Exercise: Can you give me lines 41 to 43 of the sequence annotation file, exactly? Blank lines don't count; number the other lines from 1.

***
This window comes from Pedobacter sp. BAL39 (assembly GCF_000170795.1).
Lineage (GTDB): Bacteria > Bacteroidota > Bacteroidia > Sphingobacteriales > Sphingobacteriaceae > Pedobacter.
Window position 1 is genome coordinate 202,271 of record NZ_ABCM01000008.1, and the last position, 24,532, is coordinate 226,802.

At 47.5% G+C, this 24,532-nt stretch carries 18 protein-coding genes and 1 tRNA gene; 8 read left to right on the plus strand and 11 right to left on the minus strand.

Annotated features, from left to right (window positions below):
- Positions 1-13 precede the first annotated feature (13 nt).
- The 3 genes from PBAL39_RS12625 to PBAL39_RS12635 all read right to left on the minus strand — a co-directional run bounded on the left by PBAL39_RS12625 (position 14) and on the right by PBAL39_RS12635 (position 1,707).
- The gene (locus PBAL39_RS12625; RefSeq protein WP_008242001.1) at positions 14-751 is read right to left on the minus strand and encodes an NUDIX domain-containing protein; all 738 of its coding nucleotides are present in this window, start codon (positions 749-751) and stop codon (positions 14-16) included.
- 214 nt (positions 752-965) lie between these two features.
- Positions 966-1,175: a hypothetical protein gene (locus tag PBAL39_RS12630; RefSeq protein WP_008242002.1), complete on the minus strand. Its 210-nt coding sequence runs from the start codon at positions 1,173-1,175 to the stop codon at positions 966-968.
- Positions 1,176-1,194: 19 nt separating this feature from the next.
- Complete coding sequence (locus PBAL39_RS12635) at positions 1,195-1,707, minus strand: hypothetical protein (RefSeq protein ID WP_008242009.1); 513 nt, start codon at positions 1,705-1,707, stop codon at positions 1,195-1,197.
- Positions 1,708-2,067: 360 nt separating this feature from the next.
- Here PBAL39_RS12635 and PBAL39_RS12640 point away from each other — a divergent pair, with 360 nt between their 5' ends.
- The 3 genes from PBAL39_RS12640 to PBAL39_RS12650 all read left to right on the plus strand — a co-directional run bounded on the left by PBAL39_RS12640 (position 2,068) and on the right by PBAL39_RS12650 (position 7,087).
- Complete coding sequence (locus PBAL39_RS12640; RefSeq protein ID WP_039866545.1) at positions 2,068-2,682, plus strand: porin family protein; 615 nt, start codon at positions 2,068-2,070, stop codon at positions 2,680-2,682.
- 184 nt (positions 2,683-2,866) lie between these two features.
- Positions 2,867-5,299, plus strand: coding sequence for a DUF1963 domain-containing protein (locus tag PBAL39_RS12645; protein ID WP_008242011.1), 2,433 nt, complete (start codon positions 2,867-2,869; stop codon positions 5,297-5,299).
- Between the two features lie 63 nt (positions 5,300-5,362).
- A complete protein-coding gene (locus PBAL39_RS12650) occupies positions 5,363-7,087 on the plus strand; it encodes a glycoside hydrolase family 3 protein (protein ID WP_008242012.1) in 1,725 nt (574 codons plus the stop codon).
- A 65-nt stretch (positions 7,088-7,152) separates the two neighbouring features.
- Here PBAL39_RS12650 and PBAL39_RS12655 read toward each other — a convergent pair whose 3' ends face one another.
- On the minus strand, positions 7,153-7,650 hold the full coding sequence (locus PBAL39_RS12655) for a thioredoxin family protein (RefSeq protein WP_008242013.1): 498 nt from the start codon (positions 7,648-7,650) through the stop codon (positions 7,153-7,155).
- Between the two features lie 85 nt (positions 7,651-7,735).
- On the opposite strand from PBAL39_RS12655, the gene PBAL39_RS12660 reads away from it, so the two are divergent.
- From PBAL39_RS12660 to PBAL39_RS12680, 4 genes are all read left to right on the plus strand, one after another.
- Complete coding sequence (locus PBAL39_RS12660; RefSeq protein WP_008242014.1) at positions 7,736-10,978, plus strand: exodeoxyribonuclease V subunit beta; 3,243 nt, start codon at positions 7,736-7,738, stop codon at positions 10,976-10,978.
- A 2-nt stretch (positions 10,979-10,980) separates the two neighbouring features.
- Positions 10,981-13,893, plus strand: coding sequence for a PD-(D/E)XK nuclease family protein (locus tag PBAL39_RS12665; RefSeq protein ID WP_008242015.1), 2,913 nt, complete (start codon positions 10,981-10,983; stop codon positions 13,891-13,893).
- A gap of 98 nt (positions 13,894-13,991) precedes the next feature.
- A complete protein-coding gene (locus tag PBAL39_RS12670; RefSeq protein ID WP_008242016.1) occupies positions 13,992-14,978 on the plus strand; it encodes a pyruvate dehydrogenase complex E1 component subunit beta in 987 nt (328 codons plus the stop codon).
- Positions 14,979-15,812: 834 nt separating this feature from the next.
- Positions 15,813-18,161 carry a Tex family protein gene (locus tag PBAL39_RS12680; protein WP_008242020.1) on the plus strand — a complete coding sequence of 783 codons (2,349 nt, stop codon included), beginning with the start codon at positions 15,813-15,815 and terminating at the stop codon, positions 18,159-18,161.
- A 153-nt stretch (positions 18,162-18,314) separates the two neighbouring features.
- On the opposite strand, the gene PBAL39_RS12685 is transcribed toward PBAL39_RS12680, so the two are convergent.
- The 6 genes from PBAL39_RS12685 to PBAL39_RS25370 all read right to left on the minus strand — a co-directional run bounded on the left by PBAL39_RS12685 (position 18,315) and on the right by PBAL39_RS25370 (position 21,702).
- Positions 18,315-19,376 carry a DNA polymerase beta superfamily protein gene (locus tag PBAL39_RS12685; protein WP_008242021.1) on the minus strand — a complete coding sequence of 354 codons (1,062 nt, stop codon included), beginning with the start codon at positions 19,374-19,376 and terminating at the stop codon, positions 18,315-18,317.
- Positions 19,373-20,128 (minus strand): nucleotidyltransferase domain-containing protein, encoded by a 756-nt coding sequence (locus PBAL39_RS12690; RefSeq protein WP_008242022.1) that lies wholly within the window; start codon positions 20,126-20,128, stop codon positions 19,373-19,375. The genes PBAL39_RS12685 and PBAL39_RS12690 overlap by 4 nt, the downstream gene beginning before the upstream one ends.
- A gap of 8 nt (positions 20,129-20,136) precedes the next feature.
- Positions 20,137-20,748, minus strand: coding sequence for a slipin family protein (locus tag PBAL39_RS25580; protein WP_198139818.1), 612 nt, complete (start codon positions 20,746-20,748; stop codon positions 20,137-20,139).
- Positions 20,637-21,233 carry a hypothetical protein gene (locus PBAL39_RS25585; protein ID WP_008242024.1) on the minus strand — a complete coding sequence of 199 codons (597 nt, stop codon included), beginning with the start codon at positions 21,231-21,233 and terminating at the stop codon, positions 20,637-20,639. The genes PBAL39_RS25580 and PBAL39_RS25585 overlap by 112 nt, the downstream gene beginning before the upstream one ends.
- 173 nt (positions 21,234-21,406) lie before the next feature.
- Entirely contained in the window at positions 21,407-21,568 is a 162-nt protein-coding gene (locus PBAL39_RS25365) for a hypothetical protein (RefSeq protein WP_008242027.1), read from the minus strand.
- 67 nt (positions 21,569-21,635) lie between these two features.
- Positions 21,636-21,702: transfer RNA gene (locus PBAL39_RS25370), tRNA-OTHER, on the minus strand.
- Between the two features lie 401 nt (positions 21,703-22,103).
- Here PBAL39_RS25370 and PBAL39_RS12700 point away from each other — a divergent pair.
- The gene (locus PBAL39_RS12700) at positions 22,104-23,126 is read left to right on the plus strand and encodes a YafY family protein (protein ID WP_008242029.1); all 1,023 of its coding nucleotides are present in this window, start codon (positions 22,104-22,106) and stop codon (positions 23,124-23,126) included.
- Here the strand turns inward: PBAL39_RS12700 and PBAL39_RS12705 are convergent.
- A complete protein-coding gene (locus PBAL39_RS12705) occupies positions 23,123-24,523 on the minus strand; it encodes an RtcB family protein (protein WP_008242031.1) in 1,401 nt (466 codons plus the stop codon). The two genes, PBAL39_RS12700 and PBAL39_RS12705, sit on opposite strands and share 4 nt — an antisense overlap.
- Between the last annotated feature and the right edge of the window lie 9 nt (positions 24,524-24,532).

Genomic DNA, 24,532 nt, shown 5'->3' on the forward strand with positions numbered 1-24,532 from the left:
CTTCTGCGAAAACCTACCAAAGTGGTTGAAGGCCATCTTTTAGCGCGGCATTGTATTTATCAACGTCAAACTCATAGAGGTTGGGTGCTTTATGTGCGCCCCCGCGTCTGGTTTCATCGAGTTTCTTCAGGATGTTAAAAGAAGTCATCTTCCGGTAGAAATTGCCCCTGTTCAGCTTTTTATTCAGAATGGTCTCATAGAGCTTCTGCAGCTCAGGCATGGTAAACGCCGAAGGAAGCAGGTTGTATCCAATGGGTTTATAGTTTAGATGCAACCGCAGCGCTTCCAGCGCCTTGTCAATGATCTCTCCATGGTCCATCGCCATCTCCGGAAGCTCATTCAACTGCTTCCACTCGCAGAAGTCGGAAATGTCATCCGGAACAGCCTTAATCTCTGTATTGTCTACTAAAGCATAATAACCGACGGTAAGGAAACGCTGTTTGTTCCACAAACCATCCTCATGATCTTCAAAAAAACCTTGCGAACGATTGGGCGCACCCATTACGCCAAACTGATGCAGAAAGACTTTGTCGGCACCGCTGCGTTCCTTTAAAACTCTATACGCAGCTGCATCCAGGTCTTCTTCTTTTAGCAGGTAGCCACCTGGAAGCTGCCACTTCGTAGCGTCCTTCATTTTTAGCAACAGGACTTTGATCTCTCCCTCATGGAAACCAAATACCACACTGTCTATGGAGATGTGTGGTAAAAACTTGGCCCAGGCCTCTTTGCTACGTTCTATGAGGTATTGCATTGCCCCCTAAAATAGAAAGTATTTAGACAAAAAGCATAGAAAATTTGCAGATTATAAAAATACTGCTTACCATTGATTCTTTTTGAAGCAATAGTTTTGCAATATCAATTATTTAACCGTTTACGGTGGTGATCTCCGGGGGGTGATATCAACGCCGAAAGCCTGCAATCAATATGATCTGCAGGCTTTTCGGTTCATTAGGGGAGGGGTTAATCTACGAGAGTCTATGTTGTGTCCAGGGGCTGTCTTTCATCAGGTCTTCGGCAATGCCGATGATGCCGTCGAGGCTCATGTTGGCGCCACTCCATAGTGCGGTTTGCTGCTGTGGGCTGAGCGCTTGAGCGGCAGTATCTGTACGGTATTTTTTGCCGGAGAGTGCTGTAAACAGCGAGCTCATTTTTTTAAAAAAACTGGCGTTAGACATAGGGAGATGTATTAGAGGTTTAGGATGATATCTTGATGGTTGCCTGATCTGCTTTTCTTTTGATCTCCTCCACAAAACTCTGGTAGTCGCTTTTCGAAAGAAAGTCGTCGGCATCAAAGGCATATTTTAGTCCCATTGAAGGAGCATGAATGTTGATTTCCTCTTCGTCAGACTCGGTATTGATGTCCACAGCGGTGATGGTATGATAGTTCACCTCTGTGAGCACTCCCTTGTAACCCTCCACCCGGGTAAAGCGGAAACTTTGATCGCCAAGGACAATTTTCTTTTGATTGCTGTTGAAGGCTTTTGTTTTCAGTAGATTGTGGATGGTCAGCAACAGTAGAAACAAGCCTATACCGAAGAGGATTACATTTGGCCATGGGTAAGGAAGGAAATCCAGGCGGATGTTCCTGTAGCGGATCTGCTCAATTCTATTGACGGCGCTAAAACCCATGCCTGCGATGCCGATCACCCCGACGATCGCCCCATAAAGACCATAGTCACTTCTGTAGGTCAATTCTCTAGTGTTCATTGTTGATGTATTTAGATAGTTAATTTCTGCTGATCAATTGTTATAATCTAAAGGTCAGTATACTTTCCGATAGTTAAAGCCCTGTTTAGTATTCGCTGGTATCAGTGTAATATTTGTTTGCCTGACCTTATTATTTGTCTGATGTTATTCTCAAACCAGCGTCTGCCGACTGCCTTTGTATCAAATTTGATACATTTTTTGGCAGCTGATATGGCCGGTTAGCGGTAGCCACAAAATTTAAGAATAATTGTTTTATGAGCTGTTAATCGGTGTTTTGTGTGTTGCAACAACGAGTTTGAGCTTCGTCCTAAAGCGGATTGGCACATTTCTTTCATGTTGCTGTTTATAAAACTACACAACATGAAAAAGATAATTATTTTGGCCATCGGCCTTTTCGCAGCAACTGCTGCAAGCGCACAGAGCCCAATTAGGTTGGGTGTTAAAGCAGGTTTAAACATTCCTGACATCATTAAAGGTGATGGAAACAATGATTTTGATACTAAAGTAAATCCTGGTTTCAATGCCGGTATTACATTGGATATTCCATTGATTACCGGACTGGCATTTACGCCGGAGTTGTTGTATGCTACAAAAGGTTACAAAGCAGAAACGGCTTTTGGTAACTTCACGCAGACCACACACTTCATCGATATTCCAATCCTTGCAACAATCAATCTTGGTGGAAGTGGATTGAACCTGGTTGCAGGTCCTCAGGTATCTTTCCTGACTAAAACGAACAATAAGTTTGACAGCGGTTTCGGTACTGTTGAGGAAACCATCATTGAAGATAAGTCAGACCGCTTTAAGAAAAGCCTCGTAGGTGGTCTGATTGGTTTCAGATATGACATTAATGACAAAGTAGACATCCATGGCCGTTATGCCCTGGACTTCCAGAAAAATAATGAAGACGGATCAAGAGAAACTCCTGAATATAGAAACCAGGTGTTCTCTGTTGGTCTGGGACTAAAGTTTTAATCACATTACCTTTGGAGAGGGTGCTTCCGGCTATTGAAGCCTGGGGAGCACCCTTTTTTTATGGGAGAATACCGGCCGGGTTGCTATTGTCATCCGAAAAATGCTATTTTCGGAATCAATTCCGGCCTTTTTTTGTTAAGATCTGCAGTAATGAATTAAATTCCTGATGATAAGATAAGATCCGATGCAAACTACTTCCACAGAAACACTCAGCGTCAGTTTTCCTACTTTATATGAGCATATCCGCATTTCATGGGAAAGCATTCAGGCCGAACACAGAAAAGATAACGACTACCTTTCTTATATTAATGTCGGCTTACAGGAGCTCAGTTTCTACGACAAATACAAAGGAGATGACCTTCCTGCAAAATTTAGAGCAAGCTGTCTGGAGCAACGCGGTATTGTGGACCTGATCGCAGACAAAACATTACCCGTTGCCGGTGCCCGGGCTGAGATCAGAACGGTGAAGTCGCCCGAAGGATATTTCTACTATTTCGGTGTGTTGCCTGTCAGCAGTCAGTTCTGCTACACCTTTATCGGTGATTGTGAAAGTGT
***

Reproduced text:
- Positions 20,637-21,233 carry a hypothetical protein gene (locus PBAL39_RS25585; protein ID WP_008242024.1) on the minus strand — a complete coding sequence of 199 codons (597 nt, stop codon included), beginning with the start codon at positions 21,231-21,233 and terminating at the stop codon, positions 20,637-20,639. The genes PBAL39_RS25580 and PBAL39_RS25585 overlap by 112 nt, the downstream gene beginning before the upstream one ends.
- 173 nt (positions 21,234-21,406) lie before the next feature.
- Entirely contained in the window at positions 21,407-21,568 is a 162-nt protein-coding gene (locus PBAL39_RS25365) for a hypothetical protein (RefSeq protein WP_008242027.1), read from the minus strand.